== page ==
CANBERRA, Nov 12 – The Global Malaysian Studies Network at the Australian National University (GMSN@ANU) was launched here Wednesday, with Tan Sri Muhyiddin Yassin expressing hope it would lead to a better understanding of Malaysia. The Malaysian deputy prime minister said GMSN@ANU should become an important platform for scholars in the field of Malaysian studies to conduct thorough research on Malaysia and present a balanced view about the country’s politics, economy and society.
“I believe independent, objective and in-depth academic research on the many facets of the country’s political and social life will help the international community to have better understanding of Malaysia and avoid any distorted view about our country,” he said. Muhyiddin said this at the signing of a memorandum of understanding (MoU) between the Australian National University and Universiti Kebangsaan Malaysia (UKM), signalling the launch of GMSN@ANU at the Australian university, in Canberra.
The event was part of his three-day working visit to Canberra and Perth until Thursday. Muhyiddin announced that the Malaysian government through UKM would contribute AUD150,000 (RM435,000) annually to GMSN@ANU for five years to provide funding for research and other academic collaborations in the field of Malaysian studies.
The Institute of Ethnic Studies (KITA) UKM, as the Malaysian counterpart to GMSN@ANU, will also receive RM500,000 annually from the Malaysian government. Witnessed by Muhyiddin, the MoU was inked by Australian National University vice-chancellor and president Prof Ian Young, Dean of ANU College of Asia and Pacific Prof Veronica Taylor, UKM vice-chancellor Prof Datuk Dr Noor Azlan Ghazali and KITA director Prof Datuk Dr Shamsul Amri Baharuddin.
Muhyiddin said he was glad to see the setting up of a special programme in Malaysian studies, which he discussed with Young and Dr John Funston, a prominent academician, during his visit to ANU in 2011, had now become a reality. The deputy prime minister who is also the Education Minister explained that instead of creating a Chair or a Malaysian Studies Programme, the establishment of GMSN@ANU was perhaps the better option.
Muhyiddin noted that as it stands, there were already many Malay or Malaysian Studies Chairs and Programmes both inside and outside Malaysia, as stand-alone, usually disconnected entities. He said they needed to be connected and the best way to do so was through a ‘network’, such as an academic research and public advocacy executive entity. “I do hope that GMSN@ANU, in cooperation with the Institute of Ethnic Studies UKM, becomes not only the focal point of Malaysian Studies in Australia but also globally, which a Chair and Programme could not or would not be able to achieve for a very long time,” he said.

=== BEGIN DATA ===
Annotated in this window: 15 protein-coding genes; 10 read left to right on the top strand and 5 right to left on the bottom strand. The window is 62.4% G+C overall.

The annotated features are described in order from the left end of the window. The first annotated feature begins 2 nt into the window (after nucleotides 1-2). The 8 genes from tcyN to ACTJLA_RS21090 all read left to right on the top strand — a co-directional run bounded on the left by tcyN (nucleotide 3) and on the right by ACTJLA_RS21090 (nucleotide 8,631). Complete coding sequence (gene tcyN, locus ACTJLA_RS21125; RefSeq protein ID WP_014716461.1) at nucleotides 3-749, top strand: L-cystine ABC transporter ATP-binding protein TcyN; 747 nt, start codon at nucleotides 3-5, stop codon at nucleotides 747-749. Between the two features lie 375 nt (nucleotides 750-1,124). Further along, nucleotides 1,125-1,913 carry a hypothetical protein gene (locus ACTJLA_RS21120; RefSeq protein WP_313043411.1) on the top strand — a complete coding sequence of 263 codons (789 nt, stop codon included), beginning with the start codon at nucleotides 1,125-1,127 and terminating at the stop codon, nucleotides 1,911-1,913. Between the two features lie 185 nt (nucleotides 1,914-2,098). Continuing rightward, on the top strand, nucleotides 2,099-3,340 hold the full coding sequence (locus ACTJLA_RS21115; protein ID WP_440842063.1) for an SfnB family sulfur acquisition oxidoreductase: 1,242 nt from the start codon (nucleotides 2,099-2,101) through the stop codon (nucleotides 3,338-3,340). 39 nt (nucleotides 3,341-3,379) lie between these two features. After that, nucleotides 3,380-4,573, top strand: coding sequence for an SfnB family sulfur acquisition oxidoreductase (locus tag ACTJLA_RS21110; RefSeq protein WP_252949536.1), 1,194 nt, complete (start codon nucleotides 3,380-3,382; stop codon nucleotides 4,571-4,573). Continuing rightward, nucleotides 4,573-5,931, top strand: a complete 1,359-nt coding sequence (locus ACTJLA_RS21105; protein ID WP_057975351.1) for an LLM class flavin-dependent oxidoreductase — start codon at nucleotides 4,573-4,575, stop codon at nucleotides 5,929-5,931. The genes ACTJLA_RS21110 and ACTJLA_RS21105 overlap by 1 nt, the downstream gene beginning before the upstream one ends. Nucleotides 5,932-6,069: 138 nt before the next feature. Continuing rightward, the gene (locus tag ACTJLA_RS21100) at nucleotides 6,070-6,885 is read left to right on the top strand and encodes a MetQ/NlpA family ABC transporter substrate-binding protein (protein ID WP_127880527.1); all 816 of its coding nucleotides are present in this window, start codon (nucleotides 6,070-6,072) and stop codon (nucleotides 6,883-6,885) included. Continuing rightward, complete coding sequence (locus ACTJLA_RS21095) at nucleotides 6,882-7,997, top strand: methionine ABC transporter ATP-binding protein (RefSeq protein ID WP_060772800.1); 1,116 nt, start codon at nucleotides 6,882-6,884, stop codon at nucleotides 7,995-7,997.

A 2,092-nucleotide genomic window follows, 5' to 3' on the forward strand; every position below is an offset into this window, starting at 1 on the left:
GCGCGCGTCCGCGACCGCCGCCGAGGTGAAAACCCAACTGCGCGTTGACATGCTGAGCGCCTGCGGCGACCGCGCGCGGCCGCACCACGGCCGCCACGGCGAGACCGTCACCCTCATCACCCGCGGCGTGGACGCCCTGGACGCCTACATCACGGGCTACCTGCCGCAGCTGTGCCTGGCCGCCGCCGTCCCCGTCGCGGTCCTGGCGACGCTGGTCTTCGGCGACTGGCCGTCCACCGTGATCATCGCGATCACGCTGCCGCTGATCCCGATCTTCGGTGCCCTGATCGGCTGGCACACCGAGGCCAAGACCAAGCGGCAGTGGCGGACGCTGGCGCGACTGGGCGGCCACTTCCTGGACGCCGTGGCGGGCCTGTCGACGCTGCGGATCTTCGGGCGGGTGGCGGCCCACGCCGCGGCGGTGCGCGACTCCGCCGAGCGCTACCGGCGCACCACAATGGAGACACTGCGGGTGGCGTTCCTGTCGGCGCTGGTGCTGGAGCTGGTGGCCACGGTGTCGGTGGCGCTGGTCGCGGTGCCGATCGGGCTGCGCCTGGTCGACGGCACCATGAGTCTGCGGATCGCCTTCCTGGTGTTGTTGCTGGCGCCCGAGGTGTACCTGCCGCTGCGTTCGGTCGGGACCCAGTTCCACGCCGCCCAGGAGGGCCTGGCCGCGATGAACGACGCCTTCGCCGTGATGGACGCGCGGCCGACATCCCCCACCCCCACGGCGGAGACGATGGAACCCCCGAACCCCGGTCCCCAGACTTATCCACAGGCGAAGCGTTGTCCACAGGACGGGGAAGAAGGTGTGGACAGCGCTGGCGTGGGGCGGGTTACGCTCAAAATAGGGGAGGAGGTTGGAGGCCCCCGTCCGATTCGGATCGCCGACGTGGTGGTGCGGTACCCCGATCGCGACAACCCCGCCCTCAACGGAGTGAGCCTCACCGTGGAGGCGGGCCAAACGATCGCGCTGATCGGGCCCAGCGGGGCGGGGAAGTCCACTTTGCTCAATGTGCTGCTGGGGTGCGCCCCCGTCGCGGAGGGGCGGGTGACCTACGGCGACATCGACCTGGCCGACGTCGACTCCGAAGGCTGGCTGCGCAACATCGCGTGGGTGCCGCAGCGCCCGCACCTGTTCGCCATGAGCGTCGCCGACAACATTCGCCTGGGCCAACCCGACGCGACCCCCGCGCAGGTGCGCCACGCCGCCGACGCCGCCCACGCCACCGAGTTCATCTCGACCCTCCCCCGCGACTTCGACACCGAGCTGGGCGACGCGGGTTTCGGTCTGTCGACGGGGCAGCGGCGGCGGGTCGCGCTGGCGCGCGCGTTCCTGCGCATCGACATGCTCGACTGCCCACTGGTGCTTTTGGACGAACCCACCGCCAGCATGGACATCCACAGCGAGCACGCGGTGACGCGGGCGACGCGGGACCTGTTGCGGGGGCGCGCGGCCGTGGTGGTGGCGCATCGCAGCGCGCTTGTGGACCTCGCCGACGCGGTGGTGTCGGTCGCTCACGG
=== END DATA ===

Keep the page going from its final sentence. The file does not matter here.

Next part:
Muhyiddin said the network concept in the form of the proposed GMSN@ANU had immense potential to become the ‘game changer’ in Malaysian Studies within a global context.”Many may want to adopt this model of ANU’s once it succeeds,” he said, adding that the network was much more affordable, more effective and easy to maintain organisationally with the great advantage of being able to expand quickly when necessary.
GMSN@ANU, he said, could be useful as a communicator or bridge in Malaysian studies between, firstly, academic research and public advocacy, and, secondly, applied research, policy and practice. Muhyiddin said this was not only for the public and private sectors but also for the often-neglected community sector, represented by non-governmental organisations and civil societies. He also acknowledged the contribution of Shamsul Amri and his team for their work in realising this project.